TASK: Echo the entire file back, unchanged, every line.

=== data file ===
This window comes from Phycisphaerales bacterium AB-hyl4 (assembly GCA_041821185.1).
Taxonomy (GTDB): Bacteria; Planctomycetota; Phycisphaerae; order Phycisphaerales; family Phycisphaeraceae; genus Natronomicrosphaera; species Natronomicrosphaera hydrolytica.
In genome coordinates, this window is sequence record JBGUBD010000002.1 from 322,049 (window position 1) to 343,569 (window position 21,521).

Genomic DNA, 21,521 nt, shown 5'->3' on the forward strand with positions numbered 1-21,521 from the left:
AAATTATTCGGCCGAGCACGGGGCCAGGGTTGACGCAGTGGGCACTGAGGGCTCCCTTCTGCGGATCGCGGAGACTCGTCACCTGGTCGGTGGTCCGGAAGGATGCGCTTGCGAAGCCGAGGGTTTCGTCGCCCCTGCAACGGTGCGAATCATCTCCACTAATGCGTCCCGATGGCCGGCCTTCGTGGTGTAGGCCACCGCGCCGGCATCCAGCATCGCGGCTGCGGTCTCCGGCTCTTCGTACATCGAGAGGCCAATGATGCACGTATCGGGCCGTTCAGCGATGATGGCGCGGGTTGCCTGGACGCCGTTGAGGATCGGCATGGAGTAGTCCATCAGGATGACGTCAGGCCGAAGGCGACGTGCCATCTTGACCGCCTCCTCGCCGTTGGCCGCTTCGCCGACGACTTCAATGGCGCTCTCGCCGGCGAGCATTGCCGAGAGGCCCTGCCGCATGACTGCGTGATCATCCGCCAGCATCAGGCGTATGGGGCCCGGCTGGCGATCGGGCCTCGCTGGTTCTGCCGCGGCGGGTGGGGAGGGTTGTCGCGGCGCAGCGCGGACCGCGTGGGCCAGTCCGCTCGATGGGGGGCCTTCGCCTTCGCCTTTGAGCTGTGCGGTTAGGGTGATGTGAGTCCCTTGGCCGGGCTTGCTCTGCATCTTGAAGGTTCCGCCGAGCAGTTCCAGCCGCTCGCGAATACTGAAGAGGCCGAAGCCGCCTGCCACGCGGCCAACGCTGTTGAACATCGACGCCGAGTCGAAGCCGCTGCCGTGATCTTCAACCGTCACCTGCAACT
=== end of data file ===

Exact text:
This window comes from Phycisphaerales bacterium AB-hyl4 (assembly GCA_041821185.1).
Taxonomy (GTDB): Bacteria; Planctomycetota; Phycisphaerae; order Phycisphaerales; family Phycisphaeraceae; genus Natronomicrosphaera; species Natronomicrosphaera hydrolytica.
In genome coordinates, this window is sequence record JBGUBD010000002.1 from 322,049 (window position 1) to 343,569 (window position 21,521).

Genomic DNA, 21,521 nt, shown 5'->3' on the forward strand with positions numbered 1-21,521 from the left:
AAATTATTCGGCCGAGCACGGGGCCAGGGTTGACGCAGTGGGCACTGAGGGCTCCCTTCTGCGGATCGCGGAGACTCGTCACCTGGTCGGTGGTCCGGAAGGATGCGCTTGCGAAGCCGAGGGTTTCGTCGCCCCTGCAACGGTGCGAATCATCTCCACTAATGCGTCCCGATGGCCGGCCTTCGTGGTGTAGGCCACCGCGCCGGCATCCAGCATCGCGGCTGCGGTCTCCGGCTCTTCGTACATCGAGAGGCCAATGATGCACGTATCGGGCCGTTCAGCGATGATGGCGCGGGTTGCCTGGACGCCGTTGAGGATCGGCATGGAGTAGTCCATCAGGATGACGTCAGGCCGAAGGCGACGTGCCATCTTGACCGCCTCCTCGCCGTTGGCCGCTTCGCCGACGACTTCAATGGCGCTCTCGCCGGCGAGCATTGCCGAGAGGCCCTGCCGCATGACTGCGTGATCATCCGCCAGCATCAGGCGTATGGGGCCCGGCTGGCGATCGGGCCTCGCTGGTTCTGCCGCGGCGGGTGGGGAGGGTTGTCGCGGCGCAGCGCGGACCGCGTGGGCCAGTCCGCTCGATGGGGGGCCTTCGCCTTCGCCTTTGAGCTGTGCGGTTAGGGTGATGTGAGTCCCTTGGCCGGGCTTGCTCTGCATCTTGAAGGTTCCGCCGAGCAGTTCCAGCCGCTCGCGAATACTGAAGAGGCCGAAGCCGCCTGCCACGCGGCCAACGCTGTTGAACATCGACGCCGAGTCGAAGCCGCTGCCGTGATCTTCAACCGTCACCTGCAACT